Nothing About Them Would Stand Out in a Crowd


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By Alice M. Kenny (pseudonym)

 (The article below is an excerpt from my new book, Crazy Was All I Ever Knew: The Impact of Maternal Mental Illness on Kids. I have used a pseudonym to protect the privacy of family members.)

    The emotions adult children of parents with mental illness experience are a mixed bag. Sometimes a jumble. Guilt, loss, grief, and resentment are among the emotions that persist or bubble to the surface in adulthood. Some feel ambivalence about their relationship with their mentally ill parent. Others feel no remorse in saying they may have been better off growing up without a mother.   

    Outcomes for children of mentally ill parents aren’t always cut and dried. I never realized until recently how many people function in the middle ground, as I do. We demonstrate competency in society while masking internal struggles.

    Suzette Misrachi, an Australian mental health practitioner, wrote a thesis, “Lives Unseen: Unacknowledged Trauma of Non-Disordered, Competent Adult Children of Parents with a Severe  Mental Illness (ACOPSMI)” as part of her requirements for a Master of Advanced Social Work (Research) Degree at the University of Melbourne. ( Her intent was to make visible the needs of Competent and Non-disordered Adult Children of Parents with a Serious Mental Illness (new acronym CaN-ACOPSMI).    

    Misrachi’s criteria for competence included measures of productivity such as employment, and social functioning, such as relationship status. She excluded people who had other risk factors such as drug and alcohol issues, unemployment, or emerging mental illness.

    Misrachi writes that her study participants experienced sadness and trauma symptoms which were sometimes diagnosed as “generalised anxiety or depression” or “low self-esteem.” She notes, “They had professions, their own families, and were otherwise competent, even highly successful in some cases.”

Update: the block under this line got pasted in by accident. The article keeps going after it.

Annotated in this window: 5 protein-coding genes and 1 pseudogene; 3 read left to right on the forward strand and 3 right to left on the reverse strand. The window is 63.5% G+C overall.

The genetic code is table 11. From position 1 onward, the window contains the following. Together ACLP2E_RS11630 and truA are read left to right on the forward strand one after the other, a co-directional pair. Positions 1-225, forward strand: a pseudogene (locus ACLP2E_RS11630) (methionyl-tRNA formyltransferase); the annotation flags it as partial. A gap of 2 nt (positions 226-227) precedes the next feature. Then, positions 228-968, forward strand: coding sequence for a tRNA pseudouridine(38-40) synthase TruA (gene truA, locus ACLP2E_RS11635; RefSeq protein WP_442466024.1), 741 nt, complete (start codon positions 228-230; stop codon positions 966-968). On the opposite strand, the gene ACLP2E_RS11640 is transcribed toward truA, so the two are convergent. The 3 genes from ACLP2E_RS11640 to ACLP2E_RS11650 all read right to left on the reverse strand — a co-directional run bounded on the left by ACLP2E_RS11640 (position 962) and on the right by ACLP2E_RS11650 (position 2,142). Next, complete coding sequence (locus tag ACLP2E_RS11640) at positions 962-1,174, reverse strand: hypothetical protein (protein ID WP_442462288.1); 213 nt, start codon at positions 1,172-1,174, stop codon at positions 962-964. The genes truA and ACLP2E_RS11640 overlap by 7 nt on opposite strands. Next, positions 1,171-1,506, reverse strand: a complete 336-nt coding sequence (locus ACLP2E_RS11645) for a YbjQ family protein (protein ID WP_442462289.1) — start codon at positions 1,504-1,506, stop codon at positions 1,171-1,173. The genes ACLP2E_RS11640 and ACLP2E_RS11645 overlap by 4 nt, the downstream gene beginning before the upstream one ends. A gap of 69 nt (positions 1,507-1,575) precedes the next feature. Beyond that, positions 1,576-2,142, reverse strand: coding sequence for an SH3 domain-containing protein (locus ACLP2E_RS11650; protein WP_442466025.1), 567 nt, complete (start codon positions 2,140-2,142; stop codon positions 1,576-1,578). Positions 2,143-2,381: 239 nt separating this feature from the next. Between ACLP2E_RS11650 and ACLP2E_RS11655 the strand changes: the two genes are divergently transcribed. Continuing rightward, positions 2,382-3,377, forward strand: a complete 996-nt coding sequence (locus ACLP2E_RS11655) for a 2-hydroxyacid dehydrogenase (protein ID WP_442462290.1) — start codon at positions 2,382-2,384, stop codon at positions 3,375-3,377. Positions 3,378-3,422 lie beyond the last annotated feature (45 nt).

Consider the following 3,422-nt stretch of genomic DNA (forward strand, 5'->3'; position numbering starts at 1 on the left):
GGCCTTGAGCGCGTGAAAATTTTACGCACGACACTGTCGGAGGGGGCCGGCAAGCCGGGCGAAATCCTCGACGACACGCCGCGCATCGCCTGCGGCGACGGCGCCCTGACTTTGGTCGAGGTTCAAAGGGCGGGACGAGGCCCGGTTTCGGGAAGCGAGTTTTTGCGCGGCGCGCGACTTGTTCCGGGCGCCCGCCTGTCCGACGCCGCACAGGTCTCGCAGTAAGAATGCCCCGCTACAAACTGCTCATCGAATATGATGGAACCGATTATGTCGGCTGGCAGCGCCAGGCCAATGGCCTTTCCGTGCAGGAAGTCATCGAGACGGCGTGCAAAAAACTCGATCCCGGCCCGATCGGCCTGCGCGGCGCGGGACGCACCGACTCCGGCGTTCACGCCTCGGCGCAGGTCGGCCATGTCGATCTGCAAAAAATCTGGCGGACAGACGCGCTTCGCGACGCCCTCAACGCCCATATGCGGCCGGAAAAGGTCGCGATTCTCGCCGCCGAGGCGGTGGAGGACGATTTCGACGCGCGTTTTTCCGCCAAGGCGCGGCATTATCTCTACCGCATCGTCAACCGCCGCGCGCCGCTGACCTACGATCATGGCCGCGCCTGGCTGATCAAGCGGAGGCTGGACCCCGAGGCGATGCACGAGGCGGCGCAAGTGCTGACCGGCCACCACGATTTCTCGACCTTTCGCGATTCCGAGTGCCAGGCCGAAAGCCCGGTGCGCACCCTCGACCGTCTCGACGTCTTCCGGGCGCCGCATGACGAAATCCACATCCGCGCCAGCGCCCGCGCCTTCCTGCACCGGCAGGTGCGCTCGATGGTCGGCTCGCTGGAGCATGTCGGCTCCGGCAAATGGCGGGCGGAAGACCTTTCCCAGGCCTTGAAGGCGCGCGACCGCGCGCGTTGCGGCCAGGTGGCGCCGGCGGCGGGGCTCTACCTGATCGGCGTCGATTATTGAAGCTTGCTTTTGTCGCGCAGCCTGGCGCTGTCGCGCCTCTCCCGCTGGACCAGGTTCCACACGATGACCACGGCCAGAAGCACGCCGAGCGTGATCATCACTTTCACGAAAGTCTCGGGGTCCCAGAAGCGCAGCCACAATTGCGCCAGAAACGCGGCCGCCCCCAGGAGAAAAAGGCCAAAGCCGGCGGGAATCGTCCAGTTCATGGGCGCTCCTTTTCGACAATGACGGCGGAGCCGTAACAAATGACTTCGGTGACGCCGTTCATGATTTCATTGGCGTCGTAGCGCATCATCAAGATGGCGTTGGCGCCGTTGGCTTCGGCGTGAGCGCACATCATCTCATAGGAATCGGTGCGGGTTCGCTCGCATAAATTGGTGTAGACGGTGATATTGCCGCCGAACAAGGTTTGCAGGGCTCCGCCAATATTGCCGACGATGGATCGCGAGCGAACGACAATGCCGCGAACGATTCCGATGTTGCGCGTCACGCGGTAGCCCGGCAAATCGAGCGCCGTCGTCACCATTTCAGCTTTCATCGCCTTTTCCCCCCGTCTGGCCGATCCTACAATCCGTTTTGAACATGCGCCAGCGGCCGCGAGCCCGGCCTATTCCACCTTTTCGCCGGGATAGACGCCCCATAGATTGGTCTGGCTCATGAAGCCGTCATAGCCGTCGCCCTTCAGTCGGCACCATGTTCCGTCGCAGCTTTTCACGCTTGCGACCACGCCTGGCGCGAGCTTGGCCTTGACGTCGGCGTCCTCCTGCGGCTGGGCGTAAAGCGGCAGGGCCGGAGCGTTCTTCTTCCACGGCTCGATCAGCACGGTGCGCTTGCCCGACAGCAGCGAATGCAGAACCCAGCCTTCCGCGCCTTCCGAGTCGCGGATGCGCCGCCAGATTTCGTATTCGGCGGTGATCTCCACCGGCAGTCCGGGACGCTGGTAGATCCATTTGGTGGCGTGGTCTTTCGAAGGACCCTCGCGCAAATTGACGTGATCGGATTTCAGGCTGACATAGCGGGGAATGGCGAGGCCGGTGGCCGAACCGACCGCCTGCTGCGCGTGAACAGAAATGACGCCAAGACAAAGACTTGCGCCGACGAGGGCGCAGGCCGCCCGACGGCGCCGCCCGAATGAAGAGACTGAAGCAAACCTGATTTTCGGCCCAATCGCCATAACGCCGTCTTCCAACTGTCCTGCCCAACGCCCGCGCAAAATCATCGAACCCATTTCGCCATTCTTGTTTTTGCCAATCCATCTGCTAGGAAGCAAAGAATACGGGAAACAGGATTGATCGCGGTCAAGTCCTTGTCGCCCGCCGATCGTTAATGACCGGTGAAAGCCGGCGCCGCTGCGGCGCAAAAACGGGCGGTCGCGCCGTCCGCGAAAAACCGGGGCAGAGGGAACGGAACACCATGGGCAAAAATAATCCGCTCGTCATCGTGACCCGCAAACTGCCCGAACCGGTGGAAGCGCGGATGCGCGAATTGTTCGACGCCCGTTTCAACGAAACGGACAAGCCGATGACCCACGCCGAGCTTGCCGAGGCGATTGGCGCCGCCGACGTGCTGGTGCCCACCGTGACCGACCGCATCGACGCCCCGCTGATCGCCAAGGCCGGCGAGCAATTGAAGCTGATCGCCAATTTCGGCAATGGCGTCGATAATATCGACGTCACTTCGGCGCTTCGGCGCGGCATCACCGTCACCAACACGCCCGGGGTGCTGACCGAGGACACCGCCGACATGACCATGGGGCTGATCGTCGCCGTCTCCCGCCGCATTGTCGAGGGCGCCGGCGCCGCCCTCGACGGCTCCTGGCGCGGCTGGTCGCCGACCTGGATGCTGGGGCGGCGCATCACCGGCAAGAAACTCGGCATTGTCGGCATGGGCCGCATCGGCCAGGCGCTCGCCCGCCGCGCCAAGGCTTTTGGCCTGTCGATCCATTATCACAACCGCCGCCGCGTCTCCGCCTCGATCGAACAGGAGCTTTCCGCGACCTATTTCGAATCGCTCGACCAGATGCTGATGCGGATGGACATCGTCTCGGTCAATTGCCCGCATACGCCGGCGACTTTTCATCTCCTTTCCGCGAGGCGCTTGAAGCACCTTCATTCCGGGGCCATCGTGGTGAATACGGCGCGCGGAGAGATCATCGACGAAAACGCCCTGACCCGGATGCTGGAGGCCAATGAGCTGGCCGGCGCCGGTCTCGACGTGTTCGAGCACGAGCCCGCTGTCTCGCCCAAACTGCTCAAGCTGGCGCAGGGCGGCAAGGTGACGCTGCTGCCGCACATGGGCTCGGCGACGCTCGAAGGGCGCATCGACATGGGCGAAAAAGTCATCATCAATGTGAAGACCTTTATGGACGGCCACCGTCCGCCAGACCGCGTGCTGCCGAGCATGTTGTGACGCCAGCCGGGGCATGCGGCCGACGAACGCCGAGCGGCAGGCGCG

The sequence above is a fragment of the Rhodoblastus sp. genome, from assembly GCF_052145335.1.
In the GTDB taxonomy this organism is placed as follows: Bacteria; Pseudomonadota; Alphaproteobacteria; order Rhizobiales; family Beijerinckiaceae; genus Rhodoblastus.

“They had rebuilt their existences as competent, non-disordered, useful citizens,” Misrachi continues. “But the impact of being raised by severely troubled parents contributed to their sense of desolation, vulnerability, detachment, physical and mental exhaustion—often involving deep shame and loneliness. It was also accompanied by physical symptoms, such as migraines, stomach ailments, body tensions, and sleep issues.”

    Misrachi notes that these individuals live life as chameleons; nothing about them would stick out in an ordinary crowd.


Misrachi’s findings really hit home for me.

    I consider myself to be a non-disordered, competent adult child of a mentally ill parent.

    Despite accomplishments in my professional life, I often felt like an impostor. I doubted my capabilities, especially in corporate settings. I hid my anxieties. I declined promotions because I didn’t have the confidence to compete, to move on to the next level. I’ve put those experiences away in the lost opportunity file.

    In the realm of relationships, I’ve experienced love and heartbreak, but no more or less than most people—if there is such a way of measuring these things. I have no children of my own, and can honestly say I possessed no maternal instinct in my twenties and thirties. I never heard the ticking of a biological clock. I attribute my lack of desire to have children to my tumultuous upbringing. Now, every so often, I feel a twinge of resentment. Maybe I lost out. When I see parents playing with their children at beaches and parks, it all looks so natural. Yet it’s alien to me. I don’t dwell on my childlessness. I have close relationships with my nephews and step-children.

    Still, I know what playing chameleon feels like. Throughout my adulthood, I’ve suffered from anxiety, which I trace back to my upbringing. But it is not debilitating.


    There is a wide spectrum of outcomes for adult children of mentally ill parents. While some were lucky enough to have supports to buffer childhood trauma and mitigate the impact of stress, others deal with lifelong physical and mental health problems. Then, there are those of us—huge in number—who fall in the middle and fit into the category of competent, functioning CaN-ACOPSMI.

    Misrachi found that the unique, trauma-based needs of CaN-ACOPSMI “are not being adequately met within existing family-focused policies and practice, which focus on the needs of parents with SMI [Serious Mental Illness] to the potential detriment of their adult offspring.” She believes that concepts of trauma should be used in interventions for CaN-ACOPSMI, and she advocates addressing grief and loss.

    Misrachi doesn’t seek to blame parents and recognizes that mentally ill parents themselves may have been traumatized during their childhoods.

    Notably, researchers report that adults who grew up in homes with parents with serious mental illness say they have become stronger, more compassionate, considerate, and independent.

     (My book, Crazy Was All I Ever Knew: The Impact of Maternal Mental Illness on Kids, is available on Amazon in paperback and Kindle versions. You can reach me at



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